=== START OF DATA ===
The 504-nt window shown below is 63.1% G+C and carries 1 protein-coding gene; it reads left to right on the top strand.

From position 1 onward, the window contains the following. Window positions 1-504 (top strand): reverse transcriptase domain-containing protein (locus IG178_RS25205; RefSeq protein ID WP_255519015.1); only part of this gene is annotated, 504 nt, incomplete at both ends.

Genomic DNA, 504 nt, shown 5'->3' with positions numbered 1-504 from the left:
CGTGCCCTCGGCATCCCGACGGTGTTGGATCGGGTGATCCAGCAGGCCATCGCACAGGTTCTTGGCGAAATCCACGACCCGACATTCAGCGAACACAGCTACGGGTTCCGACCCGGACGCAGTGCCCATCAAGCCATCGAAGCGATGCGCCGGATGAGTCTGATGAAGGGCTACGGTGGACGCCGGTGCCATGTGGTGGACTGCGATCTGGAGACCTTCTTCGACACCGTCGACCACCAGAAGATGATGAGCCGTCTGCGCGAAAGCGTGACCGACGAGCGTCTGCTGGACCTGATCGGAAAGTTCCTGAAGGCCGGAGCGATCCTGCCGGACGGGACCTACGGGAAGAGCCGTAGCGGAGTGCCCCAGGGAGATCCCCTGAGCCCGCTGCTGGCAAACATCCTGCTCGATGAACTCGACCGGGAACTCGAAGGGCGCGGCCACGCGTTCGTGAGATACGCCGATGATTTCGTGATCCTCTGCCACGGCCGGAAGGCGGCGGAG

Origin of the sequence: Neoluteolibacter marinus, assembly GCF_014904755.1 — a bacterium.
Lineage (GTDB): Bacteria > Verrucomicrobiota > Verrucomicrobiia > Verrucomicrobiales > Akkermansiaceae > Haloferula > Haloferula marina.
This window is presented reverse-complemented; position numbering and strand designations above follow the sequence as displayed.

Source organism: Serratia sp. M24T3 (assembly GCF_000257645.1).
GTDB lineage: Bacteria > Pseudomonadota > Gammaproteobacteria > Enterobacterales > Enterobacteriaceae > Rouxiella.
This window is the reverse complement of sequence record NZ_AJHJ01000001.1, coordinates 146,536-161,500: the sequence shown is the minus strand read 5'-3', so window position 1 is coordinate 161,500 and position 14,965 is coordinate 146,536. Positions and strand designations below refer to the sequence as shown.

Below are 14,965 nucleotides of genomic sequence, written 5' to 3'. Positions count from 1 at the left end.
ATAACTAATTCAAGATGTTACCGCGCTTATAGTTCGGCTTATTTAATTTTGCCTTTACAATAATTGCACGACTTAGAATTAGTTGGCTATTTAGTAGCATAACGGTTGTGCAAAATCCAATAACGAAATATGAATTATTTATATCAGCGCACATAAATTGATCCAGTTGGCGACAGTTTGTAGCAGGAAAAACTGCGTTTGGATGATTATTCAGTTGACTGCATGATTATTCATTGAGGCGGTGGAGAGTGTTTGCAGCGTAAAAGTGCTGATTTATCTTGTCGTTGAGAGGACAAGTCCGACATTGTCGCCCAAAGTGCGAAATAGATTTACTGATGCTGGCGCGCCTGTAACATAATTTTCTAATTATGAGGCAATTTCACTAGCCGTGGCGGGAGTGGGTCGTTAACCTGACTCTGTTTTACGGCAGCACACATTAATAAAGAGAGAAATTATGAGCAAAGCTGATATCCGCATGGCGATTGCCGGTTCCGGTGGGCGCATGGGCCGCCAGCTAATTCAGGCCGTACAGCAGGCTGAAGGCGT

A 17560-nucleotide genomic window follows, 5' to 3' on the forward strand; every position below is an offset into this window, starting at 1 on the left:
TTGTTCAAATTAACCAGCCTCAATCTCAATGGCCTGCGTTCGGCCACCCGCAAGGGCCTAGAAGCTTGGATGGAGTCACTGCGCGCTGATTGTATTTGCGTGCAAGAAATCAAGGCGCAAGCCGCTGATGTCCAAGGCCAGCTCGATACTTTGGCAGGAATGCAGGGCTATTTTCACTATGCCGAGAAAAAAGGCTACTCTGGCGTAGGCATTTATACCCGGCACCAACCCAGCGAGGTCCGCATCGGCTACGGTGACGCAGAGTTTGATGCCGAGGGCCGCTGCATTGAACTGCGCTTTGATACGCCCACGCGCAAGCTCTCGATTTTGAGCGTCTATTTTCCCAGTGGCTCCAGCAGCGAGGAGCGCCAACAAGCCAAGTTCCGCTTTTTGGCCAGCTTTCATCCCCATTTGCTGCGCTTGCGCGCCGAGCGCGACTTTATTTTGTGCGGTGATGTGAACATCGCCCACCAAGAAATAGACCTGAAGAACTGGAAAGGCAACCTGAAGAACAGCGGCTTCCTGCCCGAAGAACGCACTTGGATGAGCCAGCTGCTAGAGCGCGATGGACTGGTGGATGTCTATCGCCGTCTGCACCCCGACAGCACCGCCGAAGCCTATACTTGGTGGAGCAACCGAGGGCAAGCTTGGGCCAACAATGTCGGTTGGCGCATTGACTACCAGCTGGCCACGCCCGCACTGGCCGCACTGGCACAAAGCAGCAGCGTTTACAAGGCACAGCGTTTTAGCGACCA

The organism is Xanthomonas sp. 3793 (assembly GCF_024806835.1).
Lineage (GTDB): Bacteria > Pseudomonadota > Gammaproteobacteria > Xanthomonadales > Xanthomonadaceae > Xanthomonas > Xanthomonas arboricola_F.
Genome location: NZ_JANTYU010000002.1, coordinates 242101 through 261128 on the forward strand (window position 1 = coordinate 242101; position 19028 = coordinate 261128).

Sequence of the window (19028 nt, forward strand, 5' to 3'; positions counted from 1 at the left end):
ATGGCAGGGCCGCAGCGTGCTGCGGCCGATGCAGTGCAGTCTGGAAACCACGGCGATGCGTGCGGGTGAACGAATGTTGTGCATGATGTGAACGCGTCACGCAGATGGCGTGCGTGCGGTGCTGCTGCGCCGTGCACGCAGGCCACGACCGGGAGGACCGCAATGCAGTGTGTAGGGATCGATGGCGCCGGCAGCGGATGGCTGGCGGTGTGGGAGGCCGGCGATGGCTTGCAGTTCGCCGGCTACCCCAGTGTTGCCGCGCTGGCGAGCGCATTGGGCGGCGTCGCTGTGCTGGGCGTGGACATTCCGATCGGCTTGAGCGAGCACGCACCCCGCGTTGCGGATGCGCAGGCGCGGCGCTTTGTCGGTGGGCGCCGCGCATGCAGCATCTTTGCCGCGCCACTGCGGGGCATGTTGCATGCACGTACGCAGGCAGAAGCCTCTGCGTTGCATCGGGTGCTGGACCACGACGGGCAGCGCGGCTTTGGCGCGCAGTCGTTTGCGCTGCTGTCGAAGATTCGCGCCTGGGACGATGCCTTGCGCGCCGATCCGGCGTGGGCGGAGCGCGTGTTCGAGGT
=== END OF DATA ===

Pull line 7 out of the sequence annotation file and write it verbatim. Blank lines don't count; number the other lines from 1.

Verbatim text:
This window is presented reverse-complemented; position numbering and strand designations above follow the sequence as displayed.